Dynamics of the Freshwater Lenses Produced by Convective Rain and River Runoff in the Near-Surface Layer of the Ocean
[18-Feb-2020] Solovjev, A., Vanderplow, B., and Dean, C.
Presented at the 2020 Ocean Sciences Meeting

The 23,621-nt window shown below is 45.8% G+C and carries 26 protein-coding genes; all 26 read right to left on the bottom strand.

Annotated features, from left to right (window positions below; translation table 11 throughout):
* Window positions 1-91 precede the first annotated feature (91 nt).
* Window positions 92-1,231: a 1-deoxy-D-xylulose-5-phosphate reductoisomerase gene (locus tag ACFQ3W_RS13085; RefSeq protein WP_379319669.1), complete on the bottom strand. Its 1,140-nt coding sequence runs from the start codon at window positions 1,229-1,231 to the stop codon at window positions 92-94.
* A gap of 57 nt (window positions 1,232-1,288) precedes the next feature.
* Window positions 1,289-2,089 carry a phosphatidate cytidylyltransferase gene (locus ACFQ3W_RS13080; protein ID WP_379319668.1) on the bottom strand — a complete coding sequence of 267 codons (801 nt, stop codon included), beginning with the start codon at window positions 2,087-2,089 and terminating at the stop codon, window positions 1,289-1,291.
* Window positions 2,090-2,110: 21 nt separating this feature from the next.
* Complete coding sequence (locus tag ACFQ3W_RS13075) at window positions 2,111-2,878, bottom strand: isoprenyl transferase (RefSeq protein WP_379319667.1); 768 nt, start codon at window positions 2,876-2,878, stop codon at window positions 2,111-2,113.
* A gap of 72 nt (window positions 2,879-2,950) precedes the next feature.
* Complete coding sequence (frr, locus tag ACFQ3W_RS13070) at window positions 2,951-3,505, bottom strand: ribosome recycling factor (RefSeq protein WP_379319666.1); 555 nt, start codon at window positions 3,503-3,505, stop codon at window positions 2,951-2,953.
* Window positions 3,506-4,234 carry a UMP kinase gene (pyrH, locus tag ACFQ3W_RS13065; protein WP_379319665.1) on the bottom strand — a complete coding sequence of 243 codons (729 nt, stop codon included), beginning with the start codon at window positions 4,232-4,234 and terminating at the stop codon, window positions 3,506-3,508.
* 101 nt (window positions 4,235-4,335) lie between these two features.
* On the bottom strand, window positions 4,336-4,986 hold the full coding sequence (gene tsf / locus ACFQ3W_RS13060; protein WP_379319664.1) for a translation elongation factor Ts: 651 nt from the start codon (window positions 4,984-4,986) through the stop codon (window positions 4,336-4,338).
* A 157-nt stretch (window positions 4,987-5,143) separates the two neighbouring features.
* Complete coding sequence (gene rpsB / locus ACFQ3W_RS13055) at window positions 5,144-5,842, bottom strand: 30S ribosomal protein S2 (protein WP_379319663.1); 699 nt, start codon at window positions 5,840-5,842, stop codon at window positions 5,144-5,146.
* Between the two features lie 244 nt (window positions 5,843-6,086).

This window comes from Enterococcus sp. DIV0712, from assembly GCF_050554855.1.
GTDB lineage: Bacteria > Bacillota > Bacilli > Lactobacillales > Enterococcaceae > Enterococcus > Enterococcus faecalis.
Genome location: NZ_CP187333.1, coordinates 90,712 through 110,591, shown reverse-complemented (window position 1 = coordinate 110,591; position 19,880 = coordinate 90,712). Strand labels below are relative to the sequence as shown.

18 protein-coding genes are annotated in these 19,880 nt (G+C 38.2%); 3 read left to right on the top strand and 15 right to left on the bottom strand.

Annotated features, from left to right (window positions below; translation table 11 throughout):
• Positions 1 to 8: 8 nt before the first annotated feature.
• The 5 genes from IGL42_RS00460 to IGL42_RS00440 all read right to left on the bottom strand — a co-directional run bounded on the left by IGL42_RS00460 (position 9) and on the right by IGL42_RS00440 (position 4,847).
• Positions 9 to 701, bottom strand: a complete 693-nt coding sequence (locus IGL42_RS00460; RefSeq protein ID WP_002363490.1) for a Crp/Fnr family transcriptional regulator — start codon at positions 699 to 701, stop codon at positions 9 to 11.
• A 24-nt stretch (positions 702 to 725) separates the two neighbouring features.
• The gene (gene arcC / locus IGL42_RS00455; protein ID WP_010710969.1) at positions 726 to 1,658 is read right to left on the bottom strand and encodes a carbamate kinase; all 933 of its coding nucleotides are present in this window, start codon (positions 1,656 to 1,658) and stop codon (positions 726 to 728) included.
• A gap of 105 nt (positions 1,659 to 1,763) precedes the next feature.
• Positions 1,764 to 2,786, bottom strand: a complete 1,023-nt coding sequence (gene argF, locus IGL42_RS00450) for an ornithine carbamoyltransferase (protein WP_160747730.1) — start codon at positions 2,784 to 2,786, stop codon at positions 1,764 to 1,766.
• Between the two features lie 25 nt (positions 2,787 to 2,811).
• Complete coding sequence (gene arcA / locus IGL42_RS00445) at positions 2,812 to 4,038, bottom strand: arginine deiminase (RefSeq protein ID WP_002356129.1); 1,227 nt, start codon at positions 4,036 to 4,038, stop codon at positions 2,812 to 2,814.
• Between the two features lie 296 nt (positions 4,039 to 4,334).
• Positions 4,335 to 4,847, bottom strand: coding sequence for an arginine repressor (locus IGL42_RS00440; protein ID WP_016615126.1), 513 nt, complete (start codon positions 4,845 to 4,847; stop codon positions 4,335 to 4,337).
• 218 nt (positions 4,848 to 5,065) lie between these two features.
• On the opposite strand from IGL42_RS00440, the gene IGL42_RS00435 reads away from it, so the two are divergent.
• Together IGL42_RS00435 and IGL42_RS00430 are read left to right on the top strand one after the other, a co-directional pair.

Stratiform rains produce the freshwater anomalies that are relatively homogeneous in horizontal direction. 1D simulations and parameterizations have a good chance of success in this case. In contrast to stratiform rains, convective rains, and/or river runoff produce localized freshwater lenses. These lenses create significant horizontal density anomalies and, consequently, significant horizontal pressure gradients in the near-surface layer of the ocean. As a result, freshwater lenses can spread and propagate as gravity currents. We investigate the 3D dynamics of freshwater lenses using computational fluid dynamics (CFD) tools and field measurements in the Equatorial Pacific (TOCS) and the Gulf of Mexico (CARTHE). The CFD model reveals the so-called 'head' at the edge of the spreading freshwater lens, which is a distinctive feature of gravity currents. The upwind edge of the lens is destabilized by the wind-driven flow of higher salinity/density water over the lens's edge, which results in the convection triggering Kelvin-Helmholtz (KH) instability in the form of billows. The KH billows initiate strong mixing and large entrainment fluxes at the upwind edge of the lens. The downwind edge of the lens is stabilized by horizontal advection of the lower salinity (less dense) water. The model also develops coherent structures at the frontal edge of the spreading freshwater lens, further intensifying mixing. These coherent structures resemble the 3D pattern of water motion pattern in the leading edge of the gravity current and trailing fluid as reported by Özgökmen et al. (2004) and Soloviev et al. (2015). The model results are consistent with observations of freshwater lenses in the Equatorial Pacific and in the Gulf of Mexico. The practical applications include pollution propagation in coastal waters (e.g., oil spills), open ocean dynamics (e.g., Madden-Julian Oscillation), and interpretation of sea surface salinity satellite measurements (e.g., Aquarius, SMOS, SMAP).